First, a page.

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On Ebola, MSF Opposes Quarantine, UN's WHO Says OK If Food & Water Given

By Matthew Russell Lee

UNITED NATIONS, September 2 -- At the UN's meeting on ebola on September 2, Joanne Liu of Doctors Without Borders (MSF) said that “coercive measures, such as laws criminalizing the failure to report suspected cases, and forced quarantines, are driving people underground. This is leading to the concealment of cases, and is pushing the sick away from health systems. These measures have only served to breed fear and unrest, rather than contain the virus.”

   Inner City Press asked the World Health Organization's Margaret Chan, as well as the UN's ebola coordinator David Nabarro, if they agree with this. Chan replied that while quarantine or isolation is the “gold standard” for public health, since ebola's incubation period is 21 days, material support should be provided.

  This implies that the UN system disagrees and is fine with quarantines, as long as food and water is provided. And what if, as in the West Point neighborhood of Monrovia, relatives of government officials are allowed to leave?

   What of the jouranlist in Senegal who'd been jailed for reporting -- too early, it turns out -- there was an ebola case in the country? Inner City Press asked UN Spokesman Stephane Dujarric about it without any direct comment, a trend.

 Meanwhile the International Monetary Fund is working on the ebola crisis with the government of Liberia, Sierra Leone and Guinea, spokesperson Gerry Rice answered Inner City Press at the IMF's embargoed briefing on August 28.

  While most questions concerned IMF Managing Director Christine Lagarde being under investigation -- she will brief the IMF Board “very soon,” Rice said, calling it “highly unlikely” it would be on August 29 along with the Board's meeting on Ukraine -- Inner City Press also asked about Yemen, Ghana, Pakistan -- and ebola, IMF transcript here:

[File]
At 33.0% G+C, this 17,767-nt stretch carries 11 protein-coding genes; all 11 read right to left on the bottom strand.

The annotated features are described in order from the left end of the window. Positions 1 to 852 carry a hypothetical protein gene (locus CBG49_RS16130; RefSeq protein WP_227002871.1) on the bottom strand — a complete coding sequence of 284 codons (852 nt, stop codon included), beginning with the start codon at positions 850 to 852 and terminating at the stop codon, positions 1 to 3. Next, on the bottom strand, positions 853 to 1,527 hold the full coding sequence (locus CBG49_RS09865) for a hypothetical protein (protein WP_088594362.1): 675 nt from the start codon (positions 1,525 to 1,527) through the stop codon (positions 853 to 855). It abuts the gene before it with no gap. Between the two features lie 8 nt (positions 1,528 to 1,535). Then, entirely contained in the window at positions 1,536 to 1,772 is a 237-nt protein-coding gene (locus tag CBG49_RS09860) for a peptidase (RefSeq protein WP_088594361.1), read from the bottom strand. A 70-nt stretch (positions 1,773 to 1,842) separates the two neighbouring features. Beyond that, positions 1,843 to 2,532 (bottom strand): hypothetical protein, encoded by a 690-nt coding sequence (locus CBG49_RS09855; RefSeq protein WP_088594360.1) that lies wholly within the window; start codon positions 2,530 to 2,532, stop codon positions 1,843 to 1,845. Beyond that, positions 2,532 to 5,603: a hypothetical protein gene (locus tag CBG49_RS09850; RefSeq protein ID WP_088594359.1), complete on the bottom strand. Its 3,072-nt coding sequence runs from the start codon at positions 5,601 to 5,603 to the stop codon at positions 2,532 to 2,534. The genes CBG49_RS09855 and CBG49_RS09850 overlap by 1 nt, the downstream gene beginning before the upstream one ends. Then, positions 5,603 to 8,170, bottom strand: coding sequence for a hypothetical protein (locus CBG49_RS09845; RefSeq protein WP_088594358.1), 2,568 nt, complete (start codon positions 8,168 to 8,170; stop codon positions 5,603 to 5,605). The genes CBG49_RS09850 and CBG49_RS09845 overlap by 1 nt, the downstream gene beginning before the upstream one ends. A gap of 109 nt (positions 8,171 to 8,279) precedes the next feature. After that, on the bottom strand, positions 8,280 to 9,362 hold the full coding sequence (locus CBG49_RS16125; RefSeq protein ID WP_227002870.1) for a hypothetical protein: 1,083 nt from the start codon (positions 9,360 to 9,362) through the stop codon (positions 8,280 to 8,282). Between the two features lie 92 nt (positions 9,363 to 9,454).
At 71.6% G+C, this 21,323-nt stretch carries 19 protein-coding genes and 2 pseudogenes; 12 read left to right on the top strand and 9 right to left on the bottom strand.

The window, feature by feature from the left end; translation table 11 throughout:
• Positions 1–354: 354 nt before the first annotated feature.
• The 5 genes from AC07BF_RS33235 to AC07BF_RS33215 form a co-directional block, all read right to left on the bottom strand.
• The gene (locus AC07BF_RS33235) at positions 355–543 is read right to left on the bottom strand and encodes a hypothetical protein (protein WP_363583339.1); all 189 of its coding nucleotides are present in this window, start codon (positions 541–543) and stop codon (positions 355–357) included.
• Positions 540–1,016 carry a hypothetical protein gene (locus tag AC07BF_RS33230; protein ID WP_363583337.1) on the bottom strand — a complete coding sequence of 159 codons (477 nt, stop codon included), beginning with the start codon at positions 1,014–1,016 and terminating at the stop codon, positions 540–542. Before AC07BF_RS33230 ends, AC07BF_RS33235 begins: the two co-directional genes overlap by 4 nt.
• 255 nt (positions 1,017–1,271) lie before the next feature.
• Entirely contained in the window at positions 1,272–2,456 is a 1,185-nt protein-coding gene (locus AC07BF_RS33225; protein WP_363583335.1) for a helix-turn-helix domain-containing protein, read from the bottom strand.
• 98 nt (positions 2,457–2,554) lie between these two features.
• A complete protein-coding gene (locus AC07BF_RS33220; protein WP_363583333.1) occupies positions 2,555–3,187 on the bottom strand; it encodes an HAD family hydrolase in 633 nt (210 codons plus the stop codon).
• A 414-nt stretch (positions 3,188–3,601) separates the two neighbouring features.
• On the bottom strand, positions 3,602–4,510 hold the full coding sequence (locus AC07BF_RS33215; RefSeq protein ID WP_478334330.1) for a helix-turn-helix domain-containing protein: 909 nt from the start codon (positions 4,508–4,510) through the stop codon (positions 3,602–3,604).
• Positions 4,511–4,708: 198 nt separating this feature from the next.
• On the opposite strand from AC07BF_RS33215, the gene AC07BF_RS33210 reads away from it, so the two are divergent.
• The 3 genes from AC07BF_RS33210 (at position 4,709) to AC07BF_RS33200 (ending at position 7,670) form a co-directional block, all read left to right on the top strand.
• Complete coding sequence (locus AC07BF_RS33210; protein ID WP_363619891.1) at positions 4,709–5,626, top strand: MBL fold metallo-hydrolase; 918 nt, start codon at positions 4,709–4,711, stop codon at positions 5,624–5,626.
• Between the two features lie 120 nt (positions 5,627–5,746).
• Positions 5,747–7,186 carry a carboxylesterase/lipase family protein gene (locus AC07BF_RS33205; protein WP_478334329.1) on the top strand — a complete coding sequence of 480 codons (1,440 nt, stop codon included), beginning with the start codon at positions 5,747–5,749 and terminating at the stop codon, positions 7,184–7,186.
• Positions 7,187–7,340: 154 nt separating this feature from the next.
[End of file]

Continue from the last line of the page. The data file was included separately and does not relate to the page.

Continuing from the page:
Has the IMF produced any estimates of the impact of the ebola crisis? Any IMF responses to it?”

  Rice read out the question, then said that ebola's "acute impacts" are “macro-economic” and social, hitting three “already fragile” countries (Guinea, Liberia and Sierra Leone). He said "growth is likely to slow sharply in all three cases" and significant financial needs will rise: "increased poverty and food insecurity" and impacts on employment in the key agricultural sector.

  Rice concluded, "We are actively working with all three countries to prepare... additional financing that may be required."

  On Pakistan, Inner City Press has asked “former finance minister Hafiz Pasha has said, 'This is not the time for the IMF to push for an increase in power prices as people are talking about civil disobedience and agitating against the government on the streets.' What is the IMF's response?”

  Rice said that the fourth review of Pakistan continued, albeit in Dubai and now by video-conference from Washington.

  On Ghana, Inner City Press had asked “Convention People’s Party chair Samia Nkrumah has said, 'It will be erroneous to accept the fact that IMF conditionalities could not be rejected since in 1965, Ghana, under the First President, Dr Kwame Nkrumah, rejected the proposal of the IMF when they recommended the sale of national assets such as factories in exchange for a loan.' What is the IMF's response?”

  Rice said that the IMF team will be in Accra in September. On Yemen Inner City Press had asked, “it is reported that the Ministry of Planning and International Cooperation estimates that cutting fuel subsidies could lead to an additional 500,000 Yemenis falling under the poverty line. What is the IMF's response to that, and to current protests of the cut in subsidies?” Rice described the request for a program.

On Lagarde, Rice said there will be a board briefing - Brazil's rep has called it a serious matter - but that he could predict nothing about what would happen. Nor about Ukraie, on which Inner City Press asked:

"On Ukraine, does the IMF agree with the view that 'as capital flight has accelerated, the country's official international reserves have been depleted and the Ukrainian currency now has depreciated by more than 30 percent since the start of the year. This has brought the currency to a level that the IMF itself considers to be dangerous for the solvency of the Ukrainian banking system” and that “it now appears that Ukraine's GDP will decline by more of the order of 10 percent in 2014 rather than by the 5 percent that initially had been assumed in the IMF program'?"

    Watch this site.


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